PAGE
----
At Critical Mass last Friday, no one got beat up, a relief to the hundreds of riders who rode from the Embarcadero to North Beach to the Mission, then dispersed.

But at least one guy may have deserved to be. He grabbed a standing woman’s butt through her pants, in plain view of a dozen bicyclists. In disgust, she yelled, “really?! really?!” but the assault went unpunished, the offender rode on past Polk Street disappearing into crowd of cyclists all indifferent or unaware of what just happened in their informal peloton.

Bicyclists who usually ride in fear of getting run over, on Friday, seemed to feel a strength in their ever-growing numbers, tearing down Market Street and splitting up rivers of honking vehicles that ceded them the passage. Respecting the wheeling mob scene as a political protest, the cops guard the rear but they don’t interfere.

After nearly 17 years of monthly Critical Mass rides around the city, the sense of personal liberation is so strong, there’s mounting talk of when the herd will climb an on ramp to the freeway to finally storm the Bay Bridge, a regular participant told me.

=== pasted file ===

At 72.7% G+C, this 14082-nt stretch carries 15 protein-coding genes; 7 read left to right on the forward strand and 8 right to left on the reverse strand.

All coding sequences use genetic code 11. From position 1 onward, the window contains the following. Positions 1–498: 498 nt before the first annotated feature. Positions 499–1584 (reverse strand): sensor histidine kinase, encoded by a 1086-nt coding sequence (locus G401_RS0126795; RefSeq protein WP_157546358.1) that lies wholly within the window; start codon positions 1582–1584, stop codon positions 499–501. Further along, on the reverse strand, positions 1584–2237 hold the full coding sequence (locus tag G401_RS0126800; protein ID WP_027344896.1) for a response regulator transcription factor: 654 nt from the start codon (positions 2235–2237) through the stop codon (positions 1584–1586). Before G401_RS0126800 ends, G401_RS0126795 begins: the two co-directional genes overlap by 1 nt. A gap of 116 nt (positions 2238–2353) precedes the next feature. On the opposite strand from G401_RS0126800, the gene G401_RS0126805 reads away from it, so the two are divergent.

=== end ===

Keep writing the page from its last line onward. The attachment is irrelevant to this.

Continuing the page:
For a minority of bikers, however, the experience frees an ugly beast. For these bicyclists, the anarchy of the situation seems to provide a carte blanche to reject all forms of repression. A woman’s right not to be groped falls, perhaps, into the same system of oppressive rules as stop signs and red lights. Common sense tells us that’s wrong. And yet the pedaling community surrounding the man neither said nor did anything.

Then there was the subtler collective decision – collective because the group has no leader – to repeatedly loop the Financial District. Bikers and bankers, juxtaposed in a high-pressure situation near Union Square, become mortal enemies, in part perhaps because both groups are always racing along intersecting perpendicular routes.

My dad, who was riding somewhere in the middle of the pack and loving every minute of it, decided by the second or third loop, he was ready to for a change of scenery – to somewhere a little less hostile.

Calling out the butt-grabber may not have been any one person’s responsibility, just as no single individual caused the group to loop on enemy turf. But when spontaneous collective decisions are being made at every street corner, with hundreds, sometimes thousands in tow, Critical Mass must do everything in its power to avoid being branded, as one driver in a pickup yelled, “Critical Ass.”

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